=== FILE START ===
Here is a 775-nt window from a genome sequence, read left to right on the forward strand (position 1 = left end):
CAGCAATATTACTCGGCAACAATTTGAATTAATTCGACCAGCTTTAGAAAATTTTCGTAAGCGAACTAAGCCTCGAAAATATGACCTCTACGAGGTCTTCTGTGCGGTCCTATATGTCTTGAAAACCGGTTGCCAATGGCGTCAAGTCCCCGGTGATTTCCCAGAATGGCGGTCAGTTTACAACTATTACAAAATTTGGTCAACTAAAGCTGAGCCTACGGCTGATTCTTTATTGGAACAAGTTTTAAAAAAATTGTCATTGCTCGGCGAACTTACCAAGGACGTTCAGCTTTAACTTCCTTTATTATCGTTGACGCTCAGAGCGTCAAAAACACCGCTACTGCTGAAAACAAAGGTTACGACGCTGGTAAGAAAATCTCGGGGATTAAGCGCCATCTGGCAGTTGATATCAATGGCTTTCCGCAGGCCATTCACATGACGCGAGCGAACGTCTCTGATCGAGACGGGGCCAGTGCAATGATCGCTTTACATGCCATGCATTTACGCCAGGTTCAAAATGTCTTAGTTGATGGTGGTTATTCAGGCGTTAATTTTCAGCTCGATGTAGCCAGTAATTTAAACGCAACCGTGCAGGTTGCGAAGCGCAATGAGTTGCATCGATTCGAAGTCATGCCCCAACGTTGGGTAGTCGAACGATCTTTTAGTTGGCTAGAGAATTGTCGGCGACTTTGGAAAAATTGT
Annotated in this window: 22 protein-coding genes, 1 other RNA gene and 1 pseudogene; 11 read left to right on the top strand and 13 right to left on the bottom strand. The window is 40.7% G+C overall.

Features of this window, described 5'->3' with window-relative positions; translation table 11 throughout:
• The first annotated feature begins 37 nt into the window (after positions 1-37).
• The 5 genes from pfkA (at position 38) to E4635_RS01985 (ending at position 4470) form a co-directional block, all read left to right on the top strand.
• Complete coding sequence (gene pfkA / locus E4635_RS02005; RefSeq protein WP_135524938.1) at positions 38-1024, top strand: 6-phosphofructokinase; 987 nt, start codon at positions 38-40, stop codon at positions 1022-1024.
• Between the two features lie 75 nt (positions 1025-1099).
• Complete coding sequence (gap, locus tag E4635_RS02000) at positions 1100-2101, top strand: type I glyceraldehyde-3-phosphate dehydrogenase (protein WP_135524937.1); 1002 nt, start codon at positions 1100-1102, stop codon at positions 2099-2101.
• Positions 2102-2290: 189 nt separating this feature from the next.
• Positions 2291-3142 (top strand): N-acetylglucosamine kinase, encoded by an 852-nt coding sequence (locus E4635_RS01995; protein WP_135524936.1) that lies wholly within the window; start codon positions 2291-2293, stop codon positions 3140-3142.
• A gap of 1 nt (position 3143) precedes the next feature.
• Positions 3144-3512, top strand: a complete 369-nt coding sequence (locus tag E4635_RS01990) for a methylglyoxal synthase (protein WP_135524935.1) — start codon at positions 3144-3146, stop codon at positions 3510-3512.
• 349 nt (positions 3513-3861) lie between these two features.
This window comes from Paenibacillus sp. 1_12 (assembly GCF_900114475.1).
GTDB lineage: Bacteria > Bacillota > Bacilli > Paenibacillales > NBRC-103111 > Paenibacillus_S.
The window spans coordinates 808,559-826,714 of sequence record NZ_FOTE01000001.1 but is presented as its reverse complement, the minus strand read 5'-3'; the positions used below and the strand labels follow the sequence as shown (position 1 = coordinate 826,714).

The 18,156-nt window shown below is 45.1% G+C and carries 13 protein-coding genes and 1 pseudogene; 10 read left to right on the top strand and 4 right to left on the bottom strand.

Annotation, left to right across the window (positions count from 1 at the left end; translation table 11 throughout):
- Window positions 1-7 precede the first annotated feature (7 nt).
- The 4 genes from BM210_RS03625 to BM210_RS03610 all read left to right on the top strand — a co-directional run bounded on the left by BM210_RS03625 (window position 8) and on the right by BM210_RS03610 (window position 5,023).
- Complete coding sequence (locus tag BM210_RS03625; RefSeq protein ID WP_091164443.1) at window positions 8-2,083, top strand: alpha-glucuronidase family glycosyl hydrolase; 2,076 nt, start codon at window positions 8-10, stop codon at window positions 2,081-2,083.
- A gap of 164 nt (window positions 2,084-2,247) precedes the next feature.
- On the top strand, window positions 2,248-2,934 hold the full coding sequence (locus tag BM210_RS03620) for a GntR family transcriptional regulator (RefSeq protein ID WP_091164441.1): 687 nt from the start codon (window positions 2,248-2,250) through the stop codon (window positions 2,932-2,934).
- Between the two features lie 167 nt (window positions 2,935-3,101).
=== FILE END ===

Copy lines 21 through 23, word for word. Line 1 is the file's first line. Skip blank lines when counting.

- The 4 genes from BM210_RS03625 to BM210_RS03610 all read left to right on the top strand — a co-directional run bounded on the left by BM210_RS03625 (window position 8) and on the right by BM210_RS03610 (window position 5,023).
- Complete coding sequence (locus tag BM210_RS03625; RefSeq protein ID WP_091164443.1) at window positions 8-2,083, top strand: alpha-glucuronidase family glycosyl hydrolase; 2,076 nt, start codon at window positions 8-10, stop codon at window positions 2,081-2,083.
- A gap of 164 nt (window positions 2,084-2,247) precedes the next feature.